Sales people who use social media will be more successful.
This statement has been reported time and again, and if you’re serious about getting to the top then you need to employ social selling tactics as part of your sales toolkit.
- “74% of B2B buyers conduct more than half of their research online before making a purchase or contacting a salesperson.” – via Forbes
- “72.6% of sales people using social media as part of their sales process outperformed their sales peers and exceeded quota 23% more often.” – via Hubspot“
- Buyers who use social media have larger budgets — typically 84% larger than the budgets of buyers who do not use social.” – via Sales for Life
Compelling figures such as these can set the stage for why you would want to start social selling. But 75% of sales people say they don’t have the training to effectively use social media in their jobs. Fortunately, as a sales pro you already know how to interact with clients and build great relationships. Social selling is exactly the same, but now it’s online.
Here are three quick ways to start your social selling strategy.
1. Set up alerts and read industry news every morning
This is the easiest way to have your finger on the pulse of what’s happening in your industry, and your clients’ industries. Create a Google alert that will send you an email every day with the information you’re interested in reading. You can customize this to suit your needs.
Then, create a Feedly or make use of any other content reader to get a huge amount of daily articles compacted into one simple profile. You can easily categorize various websites and blogs, then open a folder to quickly skim the headlines or article summaries to find what’s relevant to you. Don’t forget to add your own company’s website and blog to the list.
Bonus points for categorizing these articles based on your customers’ industries and interests. If you have an upcoming client meeting, just open that folder and get updated on what’s important for them, which can be a great conversation starter.
Feedly sample screenshot
3. Update your social profiles every quarter
Anywhere you have a presence online needs to be kept up to date, including LinkedIn, Twitter and Facebook along with every website or blog where your profile appears. Your customers and prospects will be searching your name and company, so a current and professional profile is important.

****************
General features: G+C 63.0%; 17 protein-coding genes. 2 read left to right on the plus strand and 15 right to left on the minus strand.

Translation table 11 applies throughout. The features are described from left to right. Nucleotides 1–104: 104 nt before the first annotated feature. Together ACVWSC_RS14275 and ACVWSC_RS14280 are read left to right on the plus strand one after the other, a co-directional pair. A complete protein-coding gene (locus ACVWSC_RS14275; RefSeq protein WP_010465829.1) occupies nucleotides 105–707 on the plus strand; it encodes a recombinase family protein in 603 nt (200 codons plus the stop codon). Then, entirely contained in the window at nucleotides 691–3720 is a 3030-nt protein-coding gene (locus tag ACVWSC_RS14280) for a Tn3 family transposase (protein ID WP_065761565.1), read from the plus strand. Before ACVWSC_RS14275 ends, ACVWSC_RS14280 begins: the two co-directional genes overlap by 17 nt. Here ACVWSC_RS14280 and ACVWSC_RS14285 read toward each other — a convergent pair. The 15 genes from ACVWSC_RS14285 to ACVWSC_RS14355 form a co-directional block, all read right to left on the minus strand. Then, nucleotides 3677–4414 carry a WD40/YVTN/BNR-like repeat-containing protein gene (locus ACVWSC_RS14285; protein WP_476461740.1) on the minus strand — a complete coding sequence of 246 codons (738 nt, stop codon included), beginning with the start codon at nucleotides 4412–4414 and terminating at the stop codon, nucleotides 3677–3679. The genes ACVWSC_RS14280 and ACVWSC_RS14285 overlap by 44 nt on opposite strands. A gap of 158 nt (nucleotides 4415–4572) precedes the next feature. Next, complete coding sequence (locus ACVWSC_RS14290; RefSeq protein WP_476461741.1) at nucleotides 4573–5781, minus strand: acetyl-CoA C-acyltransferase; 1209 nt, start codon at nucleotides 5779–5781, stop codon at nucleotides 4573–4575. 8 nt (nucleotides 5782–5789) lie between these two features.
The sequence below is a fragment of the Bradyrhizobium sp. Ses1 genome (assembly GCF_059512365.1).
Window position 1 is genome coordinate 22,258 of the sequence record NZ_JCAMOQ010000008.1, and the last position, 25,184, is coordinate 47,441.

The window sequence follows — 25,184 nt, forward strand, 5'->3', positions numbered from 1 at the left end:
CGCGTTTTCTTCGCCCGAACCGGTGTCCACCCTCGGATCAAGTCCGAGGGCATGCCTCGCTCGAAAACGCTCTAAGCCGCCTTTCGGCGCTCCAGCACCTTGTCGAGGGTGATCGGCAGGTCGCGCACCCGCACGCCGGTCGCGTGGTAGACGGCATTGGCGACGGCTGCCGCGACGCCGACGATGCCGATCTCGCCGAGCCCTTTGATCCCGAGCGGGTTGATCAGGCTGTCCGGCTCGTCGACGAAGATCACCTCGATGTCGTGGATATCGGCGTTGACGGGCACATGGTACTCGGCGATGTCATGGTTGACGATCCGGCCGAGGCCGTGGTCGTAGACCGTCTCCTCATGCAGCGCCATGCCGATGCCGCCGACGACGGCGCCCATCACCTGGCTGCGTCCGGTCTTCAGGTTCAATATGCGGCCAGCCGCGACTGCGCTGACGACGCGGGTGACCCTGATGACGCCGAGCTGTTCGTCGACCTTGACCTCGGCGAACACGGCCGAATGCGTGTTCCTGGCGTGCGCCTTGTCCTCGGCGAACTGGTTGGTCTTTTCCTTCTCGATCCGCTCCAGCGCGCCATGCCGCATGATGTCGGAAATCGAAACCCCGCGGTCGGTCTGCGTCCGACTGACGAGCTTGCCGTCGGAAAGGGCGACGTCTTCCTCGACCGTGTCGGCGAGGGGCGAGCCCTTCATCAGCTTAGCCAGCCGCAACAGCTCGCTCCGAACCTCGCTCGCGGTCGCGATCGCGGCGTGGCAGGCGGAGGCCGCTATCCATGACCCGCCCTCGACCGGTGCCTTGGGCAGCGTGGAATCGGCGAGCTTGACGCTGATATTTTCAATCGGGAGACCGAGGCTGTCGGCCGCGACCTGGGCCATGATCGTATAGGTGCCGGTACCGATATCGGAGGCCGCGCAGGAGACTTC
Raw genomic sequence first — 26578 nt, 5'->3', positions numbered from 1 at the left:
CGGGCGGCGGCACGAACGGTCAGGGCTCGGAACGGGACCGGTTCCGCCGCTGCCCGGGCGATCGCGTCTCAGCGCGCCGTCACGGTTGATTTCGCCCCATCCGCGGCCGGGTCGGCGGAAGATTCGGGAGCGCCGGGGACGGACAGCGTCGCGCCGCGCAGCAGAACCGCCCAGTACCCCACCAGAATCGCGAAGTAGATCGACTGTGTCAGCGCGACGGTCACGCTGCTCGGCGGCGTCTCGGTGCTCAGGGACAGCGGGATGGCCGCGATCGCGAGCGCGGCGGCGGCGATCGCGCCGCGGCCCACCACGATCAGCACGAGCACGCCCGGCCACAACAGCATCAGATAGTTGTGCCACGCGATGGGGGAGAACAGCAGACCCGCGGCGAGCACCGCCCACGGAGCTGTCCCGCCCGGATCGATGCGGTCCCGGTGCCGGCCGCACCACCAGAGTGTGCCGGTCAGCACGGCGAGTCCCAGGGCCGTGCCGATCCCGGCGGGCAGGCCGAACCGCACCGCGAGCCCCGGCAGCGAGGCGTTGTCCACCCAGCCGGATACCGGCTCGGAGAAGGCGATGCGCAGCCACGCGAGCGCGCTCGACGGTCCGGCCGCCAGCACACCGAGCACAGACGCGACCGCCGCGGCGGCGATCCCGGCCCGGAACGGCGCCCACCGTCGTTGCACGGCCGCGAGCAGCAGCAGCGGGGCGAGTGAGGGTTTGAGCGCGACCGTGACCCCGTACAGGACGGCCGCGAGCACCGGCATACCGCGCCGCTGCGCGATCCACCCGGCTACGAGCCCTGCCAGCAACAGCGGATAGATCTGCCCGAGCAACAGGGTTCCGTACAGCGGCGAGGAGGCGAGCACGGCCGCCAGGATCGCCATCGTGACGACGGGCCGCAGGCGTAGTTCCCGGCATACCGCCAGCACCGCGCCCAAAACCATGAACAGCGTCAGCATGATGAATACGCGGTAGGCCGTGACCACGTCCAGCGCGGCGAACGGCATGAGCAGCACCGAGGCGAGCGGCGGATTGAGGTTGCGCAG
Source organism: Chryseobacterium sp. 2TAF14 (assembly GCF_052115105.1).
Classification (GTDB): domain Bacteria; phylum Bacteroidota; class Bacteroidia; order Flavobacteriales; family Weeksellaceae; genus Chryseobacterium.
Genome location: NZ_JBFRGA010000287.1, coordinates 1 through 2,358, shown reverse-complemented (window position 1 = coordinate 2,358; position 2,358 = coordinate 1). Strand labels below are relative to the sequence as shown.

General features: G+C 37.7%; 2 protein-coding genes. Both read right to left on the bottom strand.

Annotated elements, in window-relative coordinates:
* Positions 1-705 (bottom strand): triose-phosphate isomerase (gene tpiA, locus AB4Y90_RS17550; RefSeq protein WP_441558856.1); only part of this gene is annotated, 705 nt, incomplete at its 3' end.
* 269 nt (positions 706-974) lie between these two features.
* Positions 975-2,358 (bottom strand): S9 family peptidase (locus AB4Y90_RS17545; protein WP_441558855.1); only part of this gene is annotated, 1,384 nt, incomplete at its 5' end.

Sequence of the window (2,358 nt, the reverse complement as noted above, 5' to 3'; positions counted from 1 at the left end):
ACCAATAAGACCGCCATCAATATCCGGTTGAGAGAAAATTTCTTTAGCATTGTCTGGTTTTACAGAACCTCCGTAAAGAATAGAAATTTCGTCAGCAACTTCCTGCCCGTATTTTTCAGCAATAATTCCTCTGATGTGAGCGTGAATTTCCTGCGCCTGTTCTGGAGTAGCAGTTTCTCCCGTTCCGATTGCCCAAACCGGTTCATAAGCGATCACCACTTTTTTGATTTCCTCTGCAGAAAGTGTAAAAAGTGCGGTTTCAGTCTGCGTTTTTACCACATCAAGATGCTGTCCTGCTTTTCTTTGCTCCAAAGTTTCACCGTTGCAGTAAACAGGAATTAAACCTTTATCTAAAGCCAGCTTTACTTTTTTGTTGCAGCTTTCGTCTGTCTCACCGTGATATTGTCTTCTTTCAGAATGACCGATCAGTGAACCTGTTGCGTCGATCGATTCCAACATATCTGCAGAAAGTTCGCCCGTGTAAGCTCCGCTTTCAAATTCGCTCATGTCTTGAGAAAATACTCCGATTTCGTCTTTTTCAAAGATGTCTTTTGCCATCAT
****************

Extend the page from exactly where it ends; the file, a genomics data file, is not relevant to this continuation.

Start with LinkedIn, and check out our “top 5 LinkedIn profile fixes” to get started. You only need about an hour to make a dramatic difference with your LinkedIn profile, and that’s going to pay off in spades when it demonstrates your trust, reliability and expertise.
Next, block off one hour in your calendar at the beginning of every quarter over the next year to update your profiles. Set the time up now and you won’t have to remember to do this in the future. The main items to update include your photo, bio, recent achievements, groups you’ve joined and projects you’ve worked on. By committing to this small amount of time every quarter, you won’t need a big overhaul of your profile pages very often.
Bonus points for taking another moment to create relevant Twitter lists and updating the groups you belong to on LinkedIn.
3. Connect with existing customers
If you have a traditional customer and prospect list, then take advantage of those relationships and connect online. This seems like a no-brainer, but too often our days get busy and we sometimes even neglect to connect with people we know well.
On LinkedIn, click the “My Network” tab and then select each of the various options to find possible connections. You can easily “Add Contacts” by matching your email contacts with those who have LinkedIn profiles. Or click on “People You May Know” to see LinkedIn’s smart suggestions for new connections. And in a similar fashion, click on “Find Alumni” to search for possible connections within the “Students and Alumni” section. Just click the + icon for each person you want to turn into a new connection.
On Twitter, you can do similar searches to find recommended friends and business connections. Look on the right side of your Twitter feed and you’ll see a “Who to follow” box. You can click “View all” to get some a handy scrollable feed of potential contacts, or click the “Find friends” link at the bottom to match your email contacts to who is on Twitter.
Bonus points for making those new connections and then reaching out with a personalized message. On LinkedIn you can do this right within your invitation to connect, overruling the generic invitation. And on Twitter, you can follow-up any “follow” by tweeting a personalized message saying what you like about one of their recent tweets or articles they posted. It’s a great way to show you’re not just connecting, but you’re listening and valuing what they are doing online. That will set you apart from the competition.
Up Next: 10 free and easy ways to increase your social media engagement. Ways for brands, social media managers and sales pros to connect with the right audience, and with efficiency.